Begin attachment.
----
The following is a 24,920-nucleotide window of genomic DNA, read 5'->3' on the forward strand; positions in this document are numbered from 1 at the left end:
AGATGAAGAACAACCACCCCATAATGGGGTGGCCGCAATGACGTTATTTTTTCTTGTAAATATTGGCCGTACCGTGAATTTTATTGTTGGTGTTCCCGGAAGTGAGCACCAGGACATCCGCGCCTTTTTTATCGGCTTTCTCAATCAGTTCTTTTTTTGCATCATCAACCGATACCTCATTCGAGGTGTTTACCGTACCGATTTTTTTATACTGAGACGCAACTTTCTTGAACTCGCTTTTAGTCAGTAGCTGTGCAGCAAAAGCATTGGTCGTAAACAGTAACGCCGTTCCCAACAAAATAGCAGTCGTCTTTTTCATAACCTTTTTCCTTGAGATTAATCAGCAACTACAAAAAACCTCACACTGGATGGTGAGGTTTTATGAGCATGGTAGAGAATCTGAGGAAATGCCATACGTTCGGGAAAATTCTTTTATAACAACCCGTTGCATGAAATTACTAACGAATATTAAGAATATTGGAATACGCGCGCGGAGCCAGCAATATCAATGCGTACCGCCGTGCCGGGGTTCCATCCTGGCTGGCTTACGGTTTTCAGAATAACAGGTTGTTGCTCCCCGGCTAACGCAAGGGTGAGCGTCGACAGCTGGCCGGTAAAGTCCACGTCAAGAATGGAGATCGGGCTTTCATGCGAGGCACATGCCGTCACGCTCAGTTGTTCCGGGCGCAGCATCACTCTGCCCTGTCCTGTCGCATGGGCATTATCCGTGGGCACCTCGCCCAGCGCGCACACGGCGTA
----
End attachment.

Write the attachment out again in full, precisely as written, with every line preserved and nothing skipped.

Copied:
The following is a 24,920-nucleotide window of genomic DNA, read 5'->3' on the forward strand; positions in this document are numbered from 1 at the left end:
AGATGAAGAACAACCACCCCATAATGGGGTGGCCGCAATGACGTTATTTTTTCTTGTAAATATTGGCCGTACCGTGAATTTTATTGTTGGTGTTCCCGGAAGTGAGCACCAGGACATCCGCGCCTTTTTTATCGGCTTTCTCAATCAGTTCTTTTTTTGCATCATCAACCGATACCTCATTCGAGGTGTTTACCGTACCGATTTTTTTATACTGAGACGCAACTTTCTTGAACTCGCTTTTAGTCAGTAGCTGTGCAGCAAAAGCATTGGTCGTAAACAGTAACGCCGTTCCCAACAAAATAGCAGTCGTCTTTTTCATAACCTTTTTCCTTGAGATTAATCAGCAACTACAAAAAACCTCACACTGGATGGTGAGGTTTTATGAGCATGGTAGAGAATCTGAGGAAATGCCATACGTTCGGGAAAATTCTTTTATAACAACCCGTTGCATGAAATTACTAACGAATATTAAGAATATTGGAATACGCGCGCGGAGCCAGCAATATCAATGCGTACCGCCGTGCCGGGGTTCCATCCTGGCTGGCTTACGGTTTTCAGAATAACAGGTTGTTGCTCCCCGGCTAACGCAAGGGTGAGCGTCGACAGCTGGCCGGTAAAGTCCACGTCAAGAATGGAGATCGGGCTTTCATGCGAGGCACATGCCGTCACGCTCAGTTGTTCCGGGCGCAGCATCACTCTGCCCTGTCCTGTCGCATGGGCATTATCCGTGGGCACCTCGCCCAGCGCGCACACGGCGTA